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Travellers enter a security checkpoint at Baltimore Washington International Airport near Baltimore, Md. on March 13, 2019.

JIM WATSON/AFP/Getty Images

Mark your laptop

Many airports are now using “parallel divest stations” at security checkpoints. These allow multiple passengers to unload items simultaneously, which is great. But the drawback is that bins move along the belt as they’re ready, which means your items likely won’t be grouped together. It took only experience of having three bins containing identical MacBooks to come through one after the other to make me realize I needed to differentiate my device. It now has a sticker on the underside.

Get the right bag

Speaking of laptops, if you’re travelling with one, you will have to take it out for screening, so make sure it’s as accessible as possible. Look for briefcases and backpacks that have a dedicated exterior laptop pocket, so you’re not stuck trying to jam it back in around the rest of your stuff.

Mind your snacks

Security agents are increasingly asking for all snack to be removed and put in a bin. It’s still not common, but it never hurts to be prepared. Keep snacks together in a Ziploc or other smaller bag that can be easily reached. You don’t want to be unpacking your bag at this point.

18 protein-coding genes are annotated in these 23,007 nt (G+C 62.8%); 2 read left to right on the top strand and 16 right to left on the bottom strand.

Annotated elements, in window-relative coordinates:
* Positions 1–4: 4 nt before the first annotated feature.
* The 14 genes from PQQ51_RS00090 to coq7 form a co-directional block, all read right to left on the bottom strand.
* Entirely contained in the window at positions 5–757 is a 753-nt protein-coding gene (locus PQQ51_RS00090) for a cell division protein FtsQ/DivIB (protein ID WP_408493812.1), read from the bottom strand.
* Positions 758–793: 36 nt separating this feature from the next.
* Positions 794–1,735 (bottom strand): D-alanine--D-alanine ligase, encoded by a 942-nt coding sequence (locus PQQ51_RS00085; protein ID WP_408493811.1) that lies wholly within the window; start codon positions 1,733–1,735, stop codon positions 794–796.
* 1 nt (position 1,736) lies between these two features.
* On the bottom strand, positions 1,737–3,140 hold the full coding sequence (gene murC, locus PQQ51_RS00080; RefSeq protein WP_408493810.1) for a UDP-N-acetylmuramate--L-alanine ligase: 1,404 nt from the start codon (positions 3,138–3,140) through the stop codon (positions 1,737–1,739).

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Pick the right line

Assuming you have a choice, aim to get behind passengers who likely know what they’re doing. People in suits are a good pick. Ditto solo travellers, people with minimal luggage and anyone who has already removed his or her jacket (this person is prepped). Try to avoid families with young children, couples or groups engaged in chitchat and anyone with random bags hanging off every arm.

Pony up

Many global airports now offer a “fast track option” for a fee. This is particularly common at British centres; at Heathrow, for example, the privilege will set you back £12.50 (around $22). Other ways to get premium service: Pay for a credit card that offers it as a perk, or book a higher-price seat on certain airlines.

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